So that, I think, is a real question for us – are we moving to something where we want to bring together and cross-fertilise from the Adult Support and Protection arena and the Child Protection arena, Domestic Abuse ... and I think there is probably some very rich opportunities, which again I think our students are in a very strong position to be thinking about – particularly as we still, on our Social Work courses, hold to promoting generic social work education – and we are tenaciously holding onto that, in spite of every now and then debates about "do we need specialist childcare courses?" And of course we have still, also here, which people look at with envy from down south, we still hold onto the Criminal Justice Social Work. And when I speak to people in England they really are very envious of the fact that we have still managed to hold onto that. So there is also, I think, a danger ... I will finish very soon, honestly ... there is dangers of fuelling this ... we all drive towards risk aversion – because it can be interpreted, this focus on protection of children, as being part of this risk society. That we have become preoccupied with risk protection, risk regulation, Social Work activities associated with all the perceived risks – we get the flak for when everything goes wrong as well, because we are seen to be able to contain all the risks there are. There has been real escalation of activity frameworks, protocols, checklists, to try and help us ... "us", I say that as if I am actually out there doing much social work – I am not really anymore – I still feel as if I am ... predict, manage, contain risk. And it is really striking, the extent to which the concept of risk has moved from being a neutral terms describing the likelihood of something happening, to absolutely, exclusively a focus on something bad happening. And I think Eileen Munro gives us a very useful reminder, actually a reminder of our own fallibility, is establishing a realistic expectation of professionals ability to predict the future and manage the risk of harm.
Interestingly though, is the pendulum just beginning to teeter a little bit back the other way, in terms of we are now seeing language like "risk enablement", particularly coming from the Adult Services arena. In Control has been one of the organisations that has been really pushing this concept, risk taking, active risk taking, risk enablement – a real challenge to that risk averse society. Many feel that this, risk enablement, is just not possible unless we have the facilitating conditions whereby individual practitioners do not feel that they are going to be hung out to try. And I think we have a lack of congruence between what people's frontline fears and anxieties and realistic concerns are about the extent to which they could be personally blamed if something goes wrong – and a discourse of supporting more creative risk enablement practice. So that is another debate, I think, with which our students can engage very effectively – where do they fit, where will they fit with that expectation of being creative, autonomous professionals who will take risks within organisations where they could well be hung out to dry if something goes wrong. So something again we need to think about equipping them for to cope with.
And just finally, just to finish with a couple of examples – I am sure many of you will have many examples – I just collected up some examples from people around me of the sort of thing they are seeing where people are doing some creative work with Key Capabilities. So for example a student in a prison setting who was looking at the different kind of strategies fathers took in relation to their children – either pretending they were working away from home or having some contact by letter, having visits and contact. And that student did a lot of thinking and assessment and considered the implications for prisoners who had children – thinking about preparing them for release, and also thinking about "what does it mean for the children?" So that was an example in the prison setting.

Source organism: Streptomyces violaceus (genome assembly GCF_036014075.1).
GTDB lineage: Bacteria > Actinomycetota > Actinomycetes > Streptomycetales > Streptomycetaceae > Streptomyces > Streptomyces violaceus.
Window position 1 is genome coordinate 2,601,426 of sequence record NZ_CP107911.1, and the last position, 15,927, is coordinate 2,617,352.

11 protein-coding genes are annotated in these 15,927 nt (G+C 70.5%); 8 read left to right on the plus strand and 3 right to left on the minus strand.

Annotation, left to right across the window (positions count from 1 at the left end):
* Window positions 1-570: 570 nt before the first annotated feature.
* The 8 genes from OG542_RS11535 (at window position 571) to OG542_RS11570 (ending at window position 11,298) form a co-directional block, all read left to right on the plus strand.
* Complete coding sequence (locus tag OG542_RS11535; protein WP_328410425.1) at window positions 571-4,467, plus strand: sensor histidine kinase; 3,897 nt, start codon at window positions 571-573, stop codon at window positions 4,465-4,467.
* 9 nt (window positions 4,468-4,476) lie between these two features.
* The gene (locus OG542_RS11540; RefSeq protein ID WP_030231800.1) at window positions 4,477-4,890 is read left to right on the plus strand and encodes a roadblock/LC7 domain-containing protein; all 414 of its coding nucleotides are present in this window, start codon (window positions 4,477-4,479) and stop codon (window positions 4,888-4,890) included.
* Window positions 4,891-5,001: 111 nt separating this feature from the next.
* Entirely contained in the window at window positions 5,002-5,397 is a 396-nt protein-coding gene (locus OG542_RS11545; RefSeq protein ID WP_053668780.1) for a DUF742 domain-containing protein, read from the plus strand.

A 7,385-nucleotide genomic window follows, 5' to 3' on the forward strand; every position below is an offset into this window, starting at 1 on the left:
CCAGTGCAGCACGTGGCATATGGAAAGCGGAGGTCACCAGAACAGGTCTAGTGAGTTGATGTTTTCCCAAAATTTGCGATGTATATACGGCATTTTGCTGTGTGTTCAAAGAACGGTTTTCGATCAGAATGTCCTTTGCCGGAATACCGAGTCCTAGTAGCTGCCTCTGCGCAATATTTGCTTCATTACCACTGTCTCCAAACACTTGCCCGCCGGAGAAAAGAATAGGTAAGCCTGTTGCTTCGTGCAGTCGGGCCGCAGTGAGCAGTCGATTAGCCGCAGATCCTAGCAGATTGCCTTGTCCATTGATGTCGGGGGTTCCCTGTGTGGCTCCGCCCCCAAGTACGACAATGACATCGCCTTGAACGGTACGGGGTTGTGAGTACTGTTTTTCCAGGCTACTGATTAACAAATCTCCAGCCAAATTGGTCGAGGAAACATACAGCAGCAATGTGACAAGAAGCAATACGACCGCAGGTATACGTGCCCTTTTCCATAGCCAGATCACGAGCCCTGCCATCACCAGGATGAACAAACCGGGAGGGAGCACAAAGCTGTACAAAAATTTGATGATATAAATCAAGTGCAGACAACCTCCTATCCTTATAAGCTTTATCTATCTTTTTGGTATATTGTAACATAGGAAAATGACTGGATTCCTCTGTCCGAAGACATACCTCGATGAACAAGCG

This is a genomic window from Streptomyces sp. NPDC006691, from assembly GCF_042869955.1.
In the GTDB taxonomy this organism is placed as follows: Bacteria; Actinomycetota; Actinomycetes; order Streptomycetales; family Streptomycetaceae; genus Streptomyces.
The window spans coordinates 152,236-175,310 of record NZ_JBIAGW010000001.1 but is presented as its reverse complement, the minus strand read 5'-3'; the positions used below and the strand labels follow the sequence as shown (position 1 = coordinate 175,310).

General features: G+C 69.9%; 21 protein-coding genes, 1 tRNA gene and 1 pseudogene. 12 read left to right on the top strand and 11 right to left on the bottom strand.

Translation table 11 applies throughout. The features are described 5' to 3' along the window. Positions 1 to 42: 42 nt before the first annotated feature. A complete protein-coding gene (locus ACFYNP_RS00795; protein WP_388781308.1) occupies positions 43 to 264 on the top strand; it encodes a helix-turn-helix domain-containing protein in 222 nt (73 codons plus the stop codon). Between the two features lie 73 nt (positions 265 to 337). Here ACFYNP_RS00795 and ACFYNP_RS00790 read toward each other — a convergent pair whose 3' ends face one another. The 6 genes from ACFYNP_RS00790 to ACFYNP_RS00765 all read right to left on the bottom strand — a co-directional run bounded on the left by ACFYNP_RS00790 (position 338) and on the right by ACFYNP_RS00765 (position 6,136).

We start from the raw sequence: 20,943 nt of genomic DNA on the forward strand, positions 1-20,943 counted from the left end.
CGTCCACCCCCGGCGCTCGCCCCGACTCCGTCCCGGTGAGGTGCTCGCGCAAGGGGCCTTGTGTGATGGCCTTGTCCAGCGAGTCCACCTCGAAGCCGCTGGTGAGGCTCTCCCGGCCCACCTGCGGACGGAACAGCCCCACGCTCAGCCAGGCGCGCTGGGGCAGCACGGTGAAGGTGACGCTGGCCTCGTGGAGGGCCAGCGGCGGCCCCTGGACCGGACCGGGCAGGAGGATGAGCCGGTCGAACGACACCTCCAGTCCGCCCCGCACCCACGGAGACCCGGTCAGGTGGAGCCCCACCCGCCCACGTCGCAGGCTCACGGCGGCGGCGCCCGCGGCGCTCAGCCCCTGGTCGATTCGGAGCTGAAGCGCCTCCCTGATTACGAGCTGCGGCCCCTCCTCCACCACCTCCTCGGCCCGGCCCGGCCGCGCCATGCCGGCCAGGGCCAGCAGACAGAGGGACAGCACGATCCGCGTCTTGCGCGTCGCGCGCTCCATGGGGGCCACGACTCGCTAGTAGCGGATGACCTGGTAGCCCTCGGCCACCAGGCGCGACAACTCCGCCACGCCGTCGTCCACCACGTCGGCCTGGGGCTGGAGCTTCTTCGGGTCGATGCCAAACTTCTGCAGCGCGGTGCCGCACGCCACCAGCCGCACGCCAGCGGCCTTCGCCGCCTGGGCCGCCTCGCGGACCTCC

Again a student in a criminal justice team working with someone about to be released from custody, where there were a whole range of issues which were clearly posing a risk to the children in relation to offending domestic abuse attachment issues – but that student was involved in a really strong network of professionals, where there was good communication, the student was part of that, where they all worked together to try and maintain the balance of not stigmatising the offender who had done their time and was coming out, but also keeping an eye on the needs of the child, and all the value issues and the principles in that – a very rich learning experience for a student in that kind of context.
Students in a drug and alcohol setting where there was a cycle of change model being used for a parent – thinking about the implications of a shift in parenting capacity and the implications for the children of that. And sometimes some of the voices of children will suggest that they find it actually really quite scary and disturbing when their parent is actually going through a process of rehabilitation, because things are all changing around them.
Working with older people, being resettled at home after an illness – looking at the increased care and responsibilities of that person's daughter, and then the knock-on effect on her children. So it's lateral thinking.
Day care settings for people with dementia – there was a student who reviewed their Child Protection Policy, particularly because it was much more outreach, community based work. Similarly in that setting there was a student who produced a leaflet for children to aid discussion with families about the impact of dementia, and another developed a programme to be delivered within a school, a local school, to encourage children to really understand the issue of dementia.
So just to sum up, I think students do demonstrate leadership already, and they have a potential to demonstrate leadership for all disciplines in how they ... and it is just a model and it is an example of how they address the issue of children – but there are many other issues they address. They are good at asking questions – "does this person have any children?" They are good at curiosity – they are encouraged to be curious. They can ask questions like "I wonder what the impact might be upon the children?" And they do read the literature, as far as we can get them to, they do – and I am finding increasingly students are really hungry for getting hold of literature, evidence, research. And they are also, because we still do have a generic course, they are in a position to really think about the lifespan. They haven't got focused in on one particular specialism yet – they are still thinking generically. They are thinking about the impact of the past on the present. They are thinking about different contexts. If we can encourage our students not to lose that lifespan approach I think, once they get into different specialist settings, we can equip them to be the leaders we would like them to be within the new multidisciplinary context. Thank you.